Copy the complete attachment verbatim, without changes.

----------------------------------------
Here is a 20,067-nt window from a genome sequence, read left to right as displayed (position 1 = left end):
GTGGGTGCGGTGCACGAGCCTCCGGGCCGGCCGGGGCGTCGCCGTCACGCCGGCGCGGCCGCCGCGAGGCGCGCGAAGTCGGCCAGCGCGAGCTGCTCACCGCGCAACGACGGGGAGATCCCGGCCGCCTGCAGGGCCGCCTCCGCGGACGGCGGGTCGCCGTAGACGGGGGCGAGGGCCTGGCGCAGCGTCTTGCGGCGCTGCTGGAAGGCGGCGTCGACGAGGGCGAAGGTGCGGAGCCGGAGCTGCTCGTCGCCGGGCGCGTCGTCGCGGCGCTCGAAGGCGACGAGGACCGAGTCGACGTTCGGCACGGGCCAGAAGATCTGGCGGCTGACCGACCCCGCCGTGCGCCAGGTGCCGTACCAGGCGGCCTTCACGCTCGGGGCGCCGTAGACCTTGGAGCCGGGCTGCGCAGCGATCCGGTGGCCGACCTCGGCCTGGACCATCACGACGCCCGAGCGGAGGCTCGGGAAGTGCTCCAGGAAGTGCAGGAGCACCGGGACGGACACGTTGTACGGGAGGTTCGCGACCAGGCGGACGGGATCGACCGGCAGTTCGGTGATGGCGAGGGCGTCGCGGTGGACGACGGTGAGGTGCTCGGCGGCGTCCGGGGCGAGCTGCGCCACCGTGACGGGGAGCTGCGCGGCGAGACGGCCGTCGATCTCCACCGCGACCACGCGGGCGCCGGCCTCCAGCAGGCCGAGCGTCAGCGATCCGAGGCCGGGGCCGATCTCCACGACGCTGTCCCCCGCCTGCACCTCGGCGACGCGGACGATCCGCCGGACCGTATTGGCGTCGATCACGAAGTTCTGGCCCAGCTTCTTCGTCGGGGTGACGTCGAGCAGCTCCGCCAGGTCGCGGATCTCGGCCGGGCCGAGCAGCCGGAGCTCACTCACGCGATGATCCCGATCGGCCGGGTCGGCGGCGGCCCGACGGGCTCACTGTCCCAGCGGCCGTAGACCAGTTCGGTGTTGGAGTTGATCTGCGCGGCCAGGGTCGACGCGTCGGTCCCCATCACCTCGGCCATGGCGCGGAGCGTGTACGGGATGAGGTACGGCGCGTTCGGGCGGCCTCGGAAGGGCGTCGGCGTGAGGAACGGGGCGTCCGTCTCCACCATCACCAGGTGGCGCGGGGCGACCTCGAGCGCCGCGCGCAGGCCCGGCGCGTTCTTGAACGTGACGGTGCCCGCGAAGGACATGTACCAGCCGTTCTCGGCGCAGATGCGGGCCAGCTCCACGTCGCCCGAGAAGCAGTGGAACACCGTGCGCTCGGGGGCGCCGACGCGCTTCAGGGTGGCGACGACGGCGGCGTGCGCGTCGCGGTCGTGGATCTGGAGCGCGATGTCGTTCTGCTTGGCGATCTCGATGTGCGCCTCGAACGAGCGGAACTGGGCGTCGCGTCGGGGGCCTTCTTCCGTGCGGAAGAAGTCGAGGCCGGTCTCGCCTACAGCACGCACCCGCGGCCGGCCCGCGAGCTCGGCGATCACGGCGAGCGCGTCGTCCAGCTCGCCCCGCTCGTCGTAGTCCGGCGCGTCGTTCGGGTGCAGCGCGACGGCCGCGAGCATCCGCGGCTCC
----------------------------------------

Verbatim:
Here is a 20,067-nt window from a genome sequence, read left to right as displayed (position 1 = left end):
GTGGGTGCGGTGCACGAGCCTCCGGGCCGGCCGGGGCGTCGCCGTCACGCCGGCGCGGCCGCCGCGAGGCGCGCGAAGTCGGCCAGCGCGAGCTGCTCACCGCGCAACGACGGGGAGATCCCGGCCGCCTGCAGGGCCGCCTCCGCGGACGGCGGGTCGCCGTAGACGGGGGCGAGGGCCTGGCGCAGCGTCTTGCGGCGCTGCTGGAAGGCGGCGTCGACGAGGGCGAAGGTGCGGAGCCGGAGCTGCTCGTCGCCGGGCGCGTCGTCGCGGCGCTCGAAGGCGACGAGGACCGAGTCGACGTTCGGCACGGGCCAGAAGATCTGGCGGCTGACCGACCCCGCCGTGCGCCAGGTGCCGTACCAGGCGGCCTTCACGCTCGGGGCGCCGTAGACCTTGGAGCCGGGCTGCGCAGCGATCCGGTGGCCGACCTCGGCCTGGACCATCACGACGCCCGAGCGGAGGCTCGGGAAGTGCTCCAGGAAGTGCAGGAGCACCGGGACGGACACGTTGTACGGGAGGTTCGCGACCAGGCGGACGGGATCGACCGGCAGTTCGGTGATGGCGAGGGCGTCGCGGTGGACGACGGTGAGGTGCTCGGCGGCGTCCGGGGCGAGCTGCGCCACCGTGACGGGGAGCTGCGCGGCGAGACGGCCGTCGATCTCCACCGCGACCACGCGGGCGCCGGCCTCCAGCAGGCCGAGCGTCAGCGATCCGAGGCCGGGGCCGATCTCCACGACGCTGTCCCCCGCCTGCACCTCGGCGACGCGGACGATCCGCCGGACCGTATTGGCGTCGATCACGAAGTTCTGGCCCAGCTTCTTCGTCGGGGTGACGTCGAGCAGCTCCGCCAGGTCGCGGATCTCGGCCGGGCCGAGCAGCCGGAGCTCACTCACGCGATGATCCCGATCGGCCGGGTCGGCGGCGGCCCGACGGGCTCACTGTCCCAGCGGCCGTAGACCAGTTCGGTGTTGGAGTTGATCTGCGCGGCCAGGGTCGACGCGTCGGTCCCCATCACCTCGGCCATGGCGCGGAGCGTGTACGGGATGAGGTACGGCGCGTTCGGGCGGCCTCGGAAGGGCGTCGGCGTGAGGAACGGGGCGTCCGTCTCCACCATCACCAGGTGGCGCGGGGCGACCTCGAGCGCCGCGCGCAGGCCCGGCGCGTTCTTGAACGTGACGGTGCCCGCGAAGGACATGTACCAGCCGTTCTCGGCGCAGATGCGGGCCAGCTCCACGTCGCCCGAGAAGCAGTGGAACACCGTGCGCTCGGGGGCGCCGACGCGCTTCAGGGTGGCGACGACGGCGGCGTGCGCGTCGCGGTCGTGGATCTGGAGCGCGATGTCGTTCTGCTTGGCGATCTCGATGTGCGCCTCGAACGAGCGGAACTGGGCGTCGCGTCGGGGGCCTTCTTCCGTGCGGAAGAAGTCGAGGCCGGTCTCGCCTACAGCACGCACCCGCGGCCGGCCCGCGAGCTCGGCGATCACGGCGAGCGCGTCGTCCAGCTCGCCCCGCTCGTCGTAGTCCGGCGCGTCGTTCGGGTGCAGCGCGACGGCCGCGAGCATCCGCGGCTCC